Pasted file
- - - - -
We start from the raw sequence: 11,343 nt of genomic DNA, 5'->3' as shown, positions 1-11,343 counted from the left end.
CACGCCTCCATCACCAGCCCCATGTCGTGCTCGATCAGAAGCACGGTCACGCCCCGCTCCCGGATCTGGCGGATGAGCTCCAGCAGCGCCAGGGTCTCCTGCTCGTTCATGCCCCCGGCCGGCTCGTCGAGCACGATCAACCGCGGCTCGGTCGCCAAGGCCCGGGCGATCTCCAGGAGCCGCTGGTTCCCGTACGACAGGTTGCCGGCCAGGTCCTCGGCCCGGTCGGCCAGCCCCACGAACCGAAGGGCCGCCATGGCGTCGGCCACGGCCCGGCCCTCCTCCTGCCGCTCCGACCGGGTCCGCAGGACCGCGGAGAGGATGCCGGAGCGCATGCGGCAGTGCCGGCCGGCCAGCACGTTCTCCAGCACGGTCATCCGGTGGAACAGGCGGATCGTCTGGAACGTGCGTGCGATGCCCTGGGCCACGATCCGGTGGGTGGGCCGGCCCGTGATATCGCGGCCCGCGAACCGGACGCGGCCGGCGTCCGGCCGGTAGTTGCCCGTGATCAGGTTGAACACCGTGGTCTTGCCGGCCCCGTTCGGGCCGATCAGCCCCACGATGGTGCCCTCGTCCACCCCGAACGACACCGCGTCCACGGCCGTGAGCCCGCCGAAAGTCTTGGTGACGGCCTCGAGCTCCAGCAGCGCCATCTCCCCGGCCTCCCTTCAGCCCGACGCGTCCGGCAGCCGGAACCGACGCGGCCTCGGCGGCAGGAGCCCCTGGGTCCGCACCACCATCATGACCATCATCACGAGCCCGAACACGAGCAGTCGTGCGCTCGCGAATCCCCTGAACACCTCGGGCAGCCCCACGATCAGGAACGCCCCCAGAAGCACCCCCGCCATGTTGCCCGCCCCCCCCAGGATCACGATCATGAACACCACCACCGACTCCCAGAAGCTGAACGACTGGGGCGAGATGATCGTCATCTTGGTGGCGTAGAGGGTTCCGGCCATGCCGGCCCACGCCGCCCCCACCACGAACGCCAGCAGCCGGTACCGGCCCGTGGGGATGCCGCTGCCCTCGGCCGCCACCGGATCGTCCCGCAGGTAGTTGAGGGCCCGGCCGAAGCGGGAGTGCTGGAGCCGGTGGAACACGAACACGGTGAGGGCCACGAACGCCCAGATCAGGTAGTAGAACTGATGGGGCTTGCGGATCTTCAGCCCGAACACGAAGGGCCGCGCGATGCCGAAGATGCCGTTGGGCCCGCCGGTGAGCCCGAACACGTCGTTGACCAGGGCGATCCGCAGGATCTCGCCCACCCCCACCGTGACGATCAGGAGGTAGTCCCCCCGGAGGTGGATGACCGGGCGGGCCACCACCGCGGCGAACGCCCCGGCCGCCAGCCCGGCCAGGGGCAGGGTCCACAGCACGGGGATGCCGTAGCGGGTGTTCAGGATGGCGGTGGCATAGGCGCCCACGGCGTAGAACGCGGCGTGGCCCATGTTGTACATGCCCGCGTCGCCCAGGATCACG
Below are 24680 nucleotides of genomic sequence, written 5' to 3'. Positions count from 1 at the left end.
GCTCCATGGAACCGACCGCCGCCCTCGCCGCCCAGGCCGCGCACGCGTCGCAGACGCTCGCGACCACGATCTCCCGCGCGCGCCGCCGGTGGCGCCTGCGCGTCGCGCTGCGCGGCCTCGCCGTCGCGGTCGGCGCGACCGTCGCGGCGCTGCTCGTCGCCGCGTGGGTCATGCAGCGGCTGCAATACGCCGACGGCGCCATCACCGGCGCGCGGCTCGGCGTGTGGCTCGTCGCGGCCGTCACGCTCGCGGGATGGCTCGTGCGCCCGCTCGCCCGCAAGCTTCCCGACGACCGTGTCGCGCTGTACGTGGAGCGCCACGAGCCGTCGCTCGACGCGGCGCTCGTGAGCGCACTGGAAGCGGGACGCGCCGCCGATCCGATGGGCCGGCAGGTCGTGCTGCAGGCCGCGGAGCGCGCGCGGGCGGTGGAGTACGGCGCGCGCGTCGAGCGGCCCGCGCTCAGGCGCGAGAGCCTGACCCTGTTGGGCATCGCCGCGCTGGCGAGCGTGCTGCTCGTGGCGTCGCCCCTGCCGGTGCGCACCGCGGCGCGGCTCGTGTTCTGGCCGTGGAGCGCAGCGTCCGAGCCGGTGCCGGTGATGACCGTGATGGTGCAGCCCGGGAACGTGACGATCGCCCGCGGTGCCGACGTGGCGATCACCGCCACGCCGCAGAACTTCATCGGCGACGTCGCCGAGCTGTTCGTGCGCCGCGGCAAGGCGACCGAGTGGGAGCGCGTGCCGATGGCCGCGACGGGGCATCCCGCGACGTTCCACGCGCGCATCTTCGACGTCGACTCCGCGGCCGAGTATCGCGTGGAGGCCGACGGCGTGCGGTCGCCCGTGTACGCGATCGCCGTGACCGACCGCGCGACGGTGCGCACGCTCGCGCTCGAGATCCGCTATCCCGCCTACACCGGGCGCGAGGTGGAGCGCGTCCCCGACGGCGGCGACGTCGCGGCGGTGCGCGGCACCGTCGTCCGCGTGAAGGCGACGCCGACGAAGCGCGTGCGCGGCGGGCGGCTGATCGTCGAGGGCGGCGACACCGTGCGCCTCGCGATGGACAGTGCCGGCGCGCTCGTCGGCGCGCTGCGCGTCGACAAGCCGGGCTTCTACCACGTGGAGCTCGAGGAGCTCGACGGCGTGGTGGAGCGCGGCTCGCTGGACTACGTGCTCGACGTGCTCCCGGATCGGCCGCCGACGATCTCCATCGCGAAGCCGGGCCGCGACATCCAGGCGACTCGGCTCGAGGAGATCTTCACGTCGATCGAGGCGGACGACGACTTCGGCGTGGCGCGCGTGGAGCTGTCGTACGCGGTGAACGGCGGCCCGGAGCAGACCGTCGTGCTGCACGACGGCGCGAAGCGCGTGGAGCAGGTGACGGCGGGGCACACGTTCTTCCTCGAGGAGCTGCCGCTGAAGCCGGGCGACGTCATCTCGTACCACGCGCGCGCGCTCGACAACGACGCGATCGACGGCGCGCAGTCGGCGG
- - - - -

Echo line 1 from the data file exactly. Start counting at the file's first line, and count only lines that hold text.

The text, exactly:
We start from the raw sequence: 11,343 nt of genomic DNA, 5'->3' as shown, positions 1-11,343 counted from the left end.